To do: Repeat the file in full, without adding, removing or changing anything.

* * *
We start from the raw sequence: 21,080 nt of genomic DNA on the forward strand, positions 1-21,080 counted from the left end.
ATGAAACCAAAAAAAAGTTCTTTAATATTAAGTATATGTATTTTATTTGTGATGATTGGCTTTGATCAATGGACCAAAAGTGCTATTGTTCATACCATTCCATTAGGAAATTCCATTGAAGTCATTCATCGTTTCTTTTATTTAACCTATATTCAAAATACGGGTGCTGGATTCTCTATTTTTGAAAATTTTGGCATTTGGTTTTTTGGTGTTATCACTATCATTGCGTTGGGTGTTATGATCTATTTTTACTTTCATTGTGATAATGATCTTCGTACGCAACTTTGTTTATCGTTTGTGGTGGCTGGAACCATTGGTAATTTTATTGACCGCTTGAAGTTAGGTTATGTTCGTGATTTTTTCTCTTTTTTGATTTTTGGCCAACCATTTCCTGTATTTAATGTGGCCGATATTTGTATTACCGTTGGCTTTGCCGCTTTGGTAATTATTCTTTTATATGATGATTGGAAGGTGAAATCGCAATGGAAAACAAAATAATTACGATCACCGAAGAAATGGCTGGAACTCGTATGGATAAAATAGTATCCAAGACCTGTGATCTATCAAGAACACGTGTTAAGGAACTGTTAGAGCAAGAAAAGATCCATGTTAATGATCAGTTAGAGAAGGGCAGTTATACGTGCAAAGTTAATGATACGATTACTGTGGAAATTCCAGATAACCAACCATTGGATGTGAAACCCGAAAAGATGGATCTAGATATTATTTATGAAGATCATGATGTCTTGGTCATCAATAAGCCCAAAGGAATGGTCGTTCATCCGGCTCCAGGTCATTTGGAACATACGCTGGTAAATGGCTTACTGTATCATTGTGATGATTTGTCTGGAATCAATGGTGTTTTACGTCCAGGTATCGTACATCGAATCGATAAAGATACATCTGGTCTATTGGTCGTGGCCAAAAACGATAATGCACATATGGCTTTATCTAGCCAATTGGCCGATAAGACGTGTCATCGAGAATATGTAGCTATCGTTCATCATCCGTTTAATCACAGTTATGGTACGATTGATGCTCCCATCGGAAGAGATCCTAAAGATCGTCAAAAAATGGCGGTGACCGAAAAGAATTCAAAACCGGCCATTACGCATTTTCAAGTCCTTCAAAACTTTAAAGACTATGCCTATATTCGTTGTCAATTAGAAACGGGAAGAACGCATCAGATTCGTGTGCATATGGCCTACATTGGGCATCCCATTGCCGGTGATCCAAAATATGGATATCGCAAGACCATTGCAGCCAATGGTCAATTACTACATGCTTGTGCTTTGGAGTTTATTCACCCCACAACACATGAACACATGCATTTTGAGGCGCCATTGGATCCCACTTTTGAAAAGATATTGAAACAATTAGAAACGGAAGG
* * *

We start from the raw sequence: 21,080 nt of genomic DNA on the forward strand, positions 1-21,080 counted from the left end.
ATGAAACCAAAAAAAAGTTCTTTAATATTAAGTATATGTATTTTATTTGTGATGATTGGCTTTGATCAATGGACCAAAAGTGCTATTGTTCATACCATTCCATTAGGAAATTCCATTGAAGTCATTCATCGTTTCTTTTATTTAACCTATATTCAAAATACGGGTGCTGGATTCTCTATTTTTGAAAATTTTGGCATTTGGTTTTTTGGTGTTATCACTATCATTGCGTTGGGTGTTATGATCTATTTTTACTTTCATTGTGATAATGATCTTCGTACGCAACTTTGTTTATCGTTTGTGGTGGCTGGAACCATTGGTAATTTTATTGACCGCTTGAAGTTAGGTTATGTTCGTGATTTTTTCTCTTTTTTGATTTTTGGCCAACCATTTCCTGTATTTAATGTGGCCGATATTTGTATTACCGTTGGCTTTGCCGCTTTGGTAATTATTCTTTTATATGATGATTGGAAGGTGAAATCGCAATGGAAAACAAAATAATTACGATCACCGAAGAAATGGCTGGAACTCGTATGGATAAAATAGTATCCAAGACCTGTGATCTATCAAGAACACGTGTTAAGGAACTGTTAGAGCAAGAAAAGATCCATGTTAATGATCAGTTAGAGAAGGGCAGTTATACGTGCAAAGTTAATGATACGATTACTGTGGAAATTCCAGATAACCAACCATTGGATGTGAAACCCGAAAAGATGGATCTAGATATTATTTATGAAGATCATGATGTCTTGGTCATCAATAAGCCCAAAGGAATGGTCGTTCATCCGGCTCCAGGTCATTTGGAACATACGCTGGTAAATGGCTTACTGTATCATTGTGATGATTTGTCTGGAATCAATGGTGTTTTACGTCCAGGTATCGTACATCGAATCGATAAAGATACATCTGGTCTATTGGTCGTGGCCAAAAACGATAATGCACATATGGCTTTATCTAGCCAATTGGCCGATAAGACGTGTCATCGAGAATATGTAGCTATCGTTCATCATCCGTTTAATCACAGTTATGGTACGATTGATGCTCCCATCGGAAGAGATCCTAAAGATCGTCAAAAAATGGCGGTGACCGAAAAGAATTCAAAACCGGCCATTACGCATTTTCAAGTCCTTCAAAACTTTAAAGACTATGCCTATATTCGTTGTCAATTAGAAACGGGAAGAACGCATCAGATTCGTGTGCATATGGCCTACATTGGGCATCCCATTGCCGGTGATCCAAAATATGGATATCGCAAGACCATTGCAGCCAATGGTCAATTACTACATGCTTGTGCTTTGGAGTTTATTCACCCCACAACACATGAACACATGCATTTTGAGGCGCCATTGGATCCCACTTTTGAAAAGATATTGAAACAATTAGAAACGGAAGG